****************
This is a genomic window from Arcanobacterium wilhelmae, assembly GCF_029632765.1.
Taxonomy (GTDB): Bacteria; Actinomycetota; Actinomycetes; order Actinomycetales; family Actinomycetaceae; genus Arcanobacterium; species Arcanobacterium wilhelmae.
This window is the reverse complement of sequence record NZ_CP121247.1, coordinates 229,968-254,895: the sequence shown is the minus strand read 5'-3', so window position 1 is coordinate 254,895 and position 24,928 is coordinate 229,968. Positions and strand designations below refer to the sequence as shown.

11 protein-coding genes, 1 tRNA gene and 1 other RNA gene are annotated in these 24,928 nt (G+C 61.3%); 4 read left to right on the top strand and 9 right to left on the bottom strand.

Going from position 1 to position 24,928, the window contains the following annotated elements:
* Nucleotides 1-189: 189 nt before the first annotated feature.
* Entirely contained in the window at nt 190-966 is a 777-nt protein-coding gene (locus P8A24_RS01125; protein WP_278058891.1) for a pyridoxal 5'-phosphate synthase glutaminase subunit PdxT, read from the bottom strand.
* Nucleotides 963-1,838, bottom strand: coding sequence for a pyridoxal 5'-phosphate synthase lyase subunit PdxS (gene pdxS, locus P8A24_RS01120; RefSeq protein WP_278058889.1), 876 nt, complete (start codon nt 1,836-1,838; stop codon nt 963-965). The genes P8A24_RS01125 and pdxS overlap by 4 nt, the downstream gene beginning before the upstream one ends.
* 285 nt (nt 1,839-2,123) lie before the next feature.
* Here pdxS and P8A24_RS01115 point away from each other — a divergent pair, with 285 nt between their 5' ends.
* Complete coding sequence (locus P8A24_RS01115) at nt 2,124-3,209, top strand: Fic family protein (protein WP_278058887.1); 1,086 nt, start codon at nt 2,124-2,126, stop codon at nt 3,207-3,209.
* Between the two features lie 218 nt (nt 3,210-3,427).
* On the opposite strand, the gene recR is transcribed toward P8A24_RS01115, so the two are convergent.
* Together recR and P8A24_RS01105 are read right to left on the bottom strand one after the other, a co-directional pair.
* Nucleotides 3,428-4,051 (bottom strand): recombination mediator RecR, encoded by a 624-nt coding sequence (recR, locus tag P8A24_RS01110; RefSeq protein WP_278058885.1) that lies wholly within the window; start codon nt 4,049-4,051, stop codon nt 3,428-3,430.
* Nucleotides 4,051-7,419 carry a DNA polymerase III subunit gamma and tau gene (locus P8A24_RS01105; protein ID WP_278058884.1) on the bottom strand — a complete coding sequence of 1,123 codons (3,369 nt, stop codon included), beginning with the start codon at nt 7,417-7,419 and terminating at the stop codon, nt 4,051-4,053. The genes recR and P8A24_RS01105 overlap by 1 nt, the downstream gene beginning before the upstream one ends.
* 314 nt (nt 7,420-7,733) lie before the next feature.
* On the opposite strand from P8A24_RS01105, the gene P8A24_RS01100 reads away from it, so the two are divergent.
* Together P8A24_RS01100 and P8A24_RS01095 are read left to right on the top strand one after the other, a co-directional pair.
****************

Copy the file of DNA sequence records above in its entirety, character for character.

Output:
This is a genomic window from Arcanobacterium wilhelmae, assembly GCF_029632765.1.
Taxonomy (GTDB): Bacteria; Actinomycetota; Actinomycetes; order Actinomycetales; family Actinomycetaceae; genus Arcanobacterium; species Arcanobacterium wilhelmae.
This window is the reverse complement of sequence record NZ_CP121247.1, coordinates 229,968-254,895: the sequence shown is the minus strand read 5'-3', so window position 1 is coordinate 254,895 and position 24,928 is coordinate 229,968. Positions and strand designations below refer to the sequence as shown.

11 protein-coding genes, 1 tRNA gene and 1 other RNA gene are annotated in these 24,928 nt (G+C 61.3%); 4 read left to right on the top strand and 9 right to left on the bottom strand.

Going from position 1 to position 24,928, the window contains the following annotated elements:
* Nucleotides 1-189: 189 nt before the first annotated feature.
* Entirely contained in the window at nt 190-966 is a 777-nt protein-coding gene (locus P8A24_RS01125; protein WP_278058891.1) for a pyridoxal 5'-phosphate synthase glutaminase subunit PdxT, read from the bottom strand.
* Nucleotides 963-1,838, bottom strand: coding sequence for a pyridoxal 5'-phosphate synthase lyase subunit PdxS (gene pdxS, locus P8A24_RS01120; RefSeq protein WP_278058889.1), 876 nt, complete (start codon nt 1,836-1,838; stop codon nt 963-965). The genes P8A24_RS01125 and pdxS overlap by 4 nt, the downstream gene beginning before the upstream one ends.
* 285 nt (nt 1,839-2,123) lie before the next feature.
* Here pdxS and P8A24_RS01115 point away from each other — a divergent pair, with 285 nt between their 5' ends.
* Complete coding sequence (locus P8A24_RS01115) at nt 2,124-3,209, top strand: Fic family protein (protein WP_278058887.1); 1,086 nt, start codon at nt 2,124-2,126, stop codon at nt 3,207-3,209.
* Between the two features lie 218 nt (nt 3,210-3,427).
* On the opposite strand, the gene recR is transcribed toward P8A24_RS01115, so the two are convergent.
* Together recR and P8A24_RS01105 are read right to left on the bottom strand one after the other, a co-directional pair.
* Nucleotides 3,428-4,051 (bottom strand): recombination mediator RecR, encoded by a 624-nt coding sequence (recR, locus tag P8A24_RS01110; RefSeq protein WP_278058885.1) that lies wholly within the window; start codon nt 4,049-4,051, stop codon nt 3,428-3,430.
* Nucleotides 4,051-7,419 carry a DNA polymerase III subunit gamma and tau gene (locus P8A24_RS01105; protein ID WP_278058884.1) on the bottom strand — a complete coding sequence of 1,123 codons (3,369 nt, stop codon included), beginning with the start codon at nt 7,417-7,419 and terminating at the stop codon, nt 4,051-4,053. The genes recR and P8A24_RS01105 overlap by 1 nt, the downstream gene beginning before the upstream one ends.
* 314 nt (nt 7,420-7,733) lie before the next feature.
* On the opposite strand from P8A24_RS01105, the gene P8A24_RS01100 reads away from it, so the two are divergent.
* Together P8A24_RS01100 and P8A24_RS01095 are read left to right on the top strand one after the other, a co-directional pair.